• What was mastered?

Students were able to master the location of certain areas within the house and the floor plan. Students were able to determine what location the teacher was pointing to, such as the living room, dining room, etc. Students were also able to master using prepositions as they related to the house and floor plan. In addition to mastering the location, students were able to decide where certain pieces of furniture went where in the house. They were able to decide what furniture would go in what room. Lastly, students continued to perfect their sentence structure when speaking with the tools used by the teacher to guide them.

2. How were the four basic language skills (listening, speaking, reading, writing) used in the lesson?

The four basic language skills were used throughout this lesson. The students had to listen closely to the teacher from the very beginning. As soon as the lesson started students had to be listening to the correct pronunciation of different words in order to learn. Students had to make sure to be listening to each other as well because it is important that students learn from each other as well as the teacher. Speaking was used throughout the lesson when students were constantly working with the language. Students were continuously speaking and practicing the language. It is important that the students speak up and practice the language so the teacher can take note and see what they are learning. It is important that students are speaking because mistakes are important and once they are addressed the content can be retained more easily. Reading was used at the very beginning of the lesson with the Fidel Chart that the teacher used. The teacher pointed to different words on the colored chart and students read them out loud. The teacher was listening for the correct pronunciation. If there were a mistake the teacher would have the students keep trying until they got it right. At the end of the lesson, students also read out loud sentences that they had written. Writing was used at the end of the lesson when the teacher had the students write about what they learned about the house today. The teacher gave the students some time to complete the writing and then asked for volunteers to share their sentences. The teacher was looking for correct pronunciation and sentence structure within their sentences.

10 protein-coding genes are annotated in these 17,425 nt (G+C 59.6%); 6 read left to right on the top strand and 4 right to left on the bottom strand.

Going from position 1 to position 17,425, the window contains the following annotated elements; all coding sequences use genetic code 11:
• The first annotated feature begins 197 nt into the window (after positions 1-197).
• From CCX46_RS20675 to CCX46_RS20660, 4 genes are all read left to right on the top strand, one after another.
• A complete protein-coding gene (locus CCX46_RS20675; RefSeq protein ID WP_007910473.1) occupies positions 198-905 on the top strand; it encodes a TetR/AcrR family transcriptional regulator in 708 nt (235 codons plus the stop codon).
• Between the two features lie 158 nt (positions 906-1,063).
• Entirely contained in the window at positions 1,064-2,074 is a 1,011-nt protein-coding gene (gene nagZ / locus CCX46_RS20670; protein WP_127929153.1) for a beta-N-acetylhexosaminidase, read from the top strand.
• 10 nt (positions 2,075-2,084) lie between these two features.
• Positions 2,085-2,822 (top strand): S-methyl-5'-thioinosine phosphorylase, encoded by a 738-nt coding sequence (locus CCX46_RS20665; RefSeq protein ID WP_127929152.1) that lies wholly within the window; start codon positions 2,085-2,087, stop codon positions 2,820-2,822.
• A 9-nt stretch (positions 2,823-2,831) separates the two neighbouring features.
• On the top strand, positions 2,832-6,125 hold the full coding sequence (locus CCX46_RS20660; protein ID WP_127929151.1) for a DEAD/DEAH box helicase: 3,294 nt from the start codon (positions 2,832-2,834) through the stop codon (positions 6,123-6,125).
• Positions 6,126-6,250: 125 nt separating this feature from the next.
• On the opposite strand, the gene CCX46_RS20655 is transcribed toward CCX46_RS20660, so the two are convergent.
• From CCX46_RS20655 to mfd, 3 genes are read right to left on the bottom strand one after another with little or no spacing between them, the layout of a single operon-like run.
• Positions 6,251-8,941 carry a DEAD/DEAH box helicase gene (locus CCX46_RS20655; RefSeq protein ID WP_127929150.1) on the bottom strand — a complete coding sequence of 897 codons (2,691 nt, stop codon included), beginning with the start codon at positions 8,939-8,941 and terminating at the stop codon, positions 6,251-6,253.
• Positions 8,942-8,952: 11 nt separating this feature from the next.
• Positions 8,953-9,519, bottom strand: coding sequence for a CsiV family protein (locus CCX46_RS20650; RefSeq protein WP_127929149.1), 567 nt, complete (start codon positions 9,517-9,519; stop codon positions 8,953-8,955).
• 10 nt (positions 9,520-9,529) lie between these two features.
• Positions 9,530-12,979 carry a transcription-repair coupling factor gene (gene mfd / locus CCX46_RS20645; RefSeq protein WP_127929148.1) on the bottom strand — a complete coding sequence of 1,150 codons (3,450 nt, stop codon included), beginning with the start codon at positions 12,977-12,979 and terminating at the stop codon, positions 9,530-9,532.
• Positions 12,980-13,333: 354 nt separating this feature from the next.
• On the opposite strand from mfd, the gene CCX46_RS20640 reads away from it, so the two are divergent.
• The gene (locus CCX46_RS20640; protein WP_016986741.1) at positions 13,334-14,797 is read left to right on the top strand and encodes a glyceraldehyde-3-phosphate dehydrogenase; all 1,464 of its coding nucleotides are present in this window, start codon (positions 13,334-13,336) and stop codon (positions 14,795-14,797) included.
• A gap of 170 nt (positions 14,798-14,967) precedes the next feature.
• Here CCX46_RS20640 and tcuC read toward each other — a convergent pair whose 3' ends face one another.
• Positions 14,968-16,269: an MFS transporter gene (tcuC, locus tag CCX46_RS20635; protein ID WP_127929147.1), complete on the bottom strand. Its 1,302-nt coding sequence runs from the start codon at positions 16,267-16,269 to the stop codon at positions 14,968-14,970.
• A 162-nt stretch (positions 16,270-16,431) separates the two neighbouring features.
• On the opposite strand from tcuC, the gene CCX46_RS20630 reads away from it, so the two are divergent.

3. Describe any assessment or corrective feedback the teacher incorporated during the lesson.

The teacher was informally assessing the students throughout the lesson. The teacher was observing students during the lesson and listening to how they were interacting with the language. When it came to errors made by students the teacher worked hard to help the student’s self-correct. While providing corrective feedback to the students the teacher used different techniques to guide the students, such as gestures. The teacher makes sure to guide the students to realize their own errors and correct it themselves. This makes sure that the teacher is as silent as possible when it comes to the language. This is beneficial because students are responsible for their own production of the language.